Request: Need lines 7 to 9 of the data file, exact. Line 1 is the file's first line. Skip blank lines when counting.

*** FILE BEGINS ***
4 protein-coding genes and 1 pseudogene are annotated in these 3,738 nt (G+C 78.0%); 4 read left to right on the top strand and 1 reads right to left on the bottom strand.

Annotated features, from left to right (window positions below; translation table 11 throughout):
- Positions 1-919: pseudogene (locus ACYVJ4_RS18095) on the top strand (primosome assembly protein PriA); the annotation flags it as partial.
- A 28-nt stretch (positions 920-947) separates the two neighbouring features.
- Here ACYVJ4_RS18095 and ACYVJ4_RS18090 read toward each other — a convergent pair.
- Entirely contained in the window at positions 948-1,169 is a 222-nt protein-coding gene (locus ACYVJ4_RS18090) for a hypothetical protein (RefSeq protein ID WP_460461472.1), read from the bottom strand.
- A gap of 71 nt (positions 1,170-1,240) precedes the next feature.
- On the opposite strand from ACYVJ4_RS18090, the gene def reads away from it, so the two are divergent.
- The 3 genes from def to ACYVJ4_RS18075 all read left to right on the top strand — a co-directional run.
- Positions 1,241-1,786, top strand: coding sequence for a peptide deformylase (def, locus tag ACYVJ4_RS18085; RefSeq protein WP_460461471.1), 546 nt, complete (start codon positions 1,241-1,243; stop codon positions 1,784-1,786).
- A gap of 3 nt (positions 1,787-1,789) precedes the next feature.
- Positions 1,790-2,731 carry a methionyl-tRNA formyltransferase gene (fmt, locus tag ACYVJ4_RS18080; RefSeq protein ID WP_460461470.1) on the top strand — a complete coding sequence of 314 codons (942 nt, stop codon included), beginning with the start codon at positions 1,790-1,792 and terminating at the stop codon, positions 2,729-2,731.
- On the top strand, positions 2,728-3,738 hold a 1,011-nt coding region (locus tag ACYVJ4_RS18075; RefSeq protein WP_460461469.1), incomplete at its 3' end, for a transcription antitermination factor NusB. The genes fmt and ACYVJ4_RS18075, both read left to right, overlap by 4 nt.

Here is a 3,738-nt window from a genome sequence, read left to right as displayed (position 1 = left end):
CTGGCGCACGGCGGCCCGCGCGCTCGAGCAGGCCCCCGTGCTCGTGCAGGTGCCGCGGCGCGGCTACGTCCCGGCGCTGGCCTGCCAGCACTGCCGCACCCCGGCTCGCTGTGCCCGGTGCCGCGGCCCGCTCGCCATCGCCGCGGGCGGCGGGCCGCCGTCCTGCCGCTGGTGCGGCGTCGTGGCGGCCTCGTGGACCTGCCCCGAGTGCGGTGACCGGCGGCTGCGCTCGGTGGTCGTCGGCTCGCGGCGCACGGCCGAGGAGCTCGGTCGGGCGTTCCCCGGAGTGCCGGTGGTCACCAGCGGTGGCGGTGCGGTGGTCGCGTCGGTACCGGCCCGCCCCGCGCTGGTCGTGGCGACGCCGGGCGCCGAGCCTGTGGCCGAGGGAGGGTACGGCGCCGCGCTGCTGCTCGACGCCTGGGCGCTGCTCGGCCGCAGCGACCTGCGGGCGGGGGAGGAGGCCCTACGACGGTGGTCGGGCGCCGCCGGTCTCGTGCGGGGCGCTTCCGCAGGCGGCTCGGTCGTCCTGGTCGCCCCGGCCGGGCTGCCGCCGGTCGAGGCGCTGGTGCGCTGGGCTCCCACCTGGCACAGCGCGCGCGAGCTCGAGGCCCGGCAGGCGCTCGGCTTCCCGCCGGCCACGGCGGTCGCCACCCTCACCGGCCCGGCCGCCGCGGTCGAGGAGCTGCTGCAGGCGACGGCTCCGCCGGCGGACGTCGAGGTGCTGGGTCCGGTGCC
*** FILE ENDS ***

- A gap of 71 nt (positions 1,170-1,240) precedes the next feature.
- On the opposite strand from ACYVJ4_RS18090, the gene def reads away from it, so the two are divergent.
- The 3 genes from def to ACYVJ4_RS18075 all read left to right on the top strand — a co-directional run.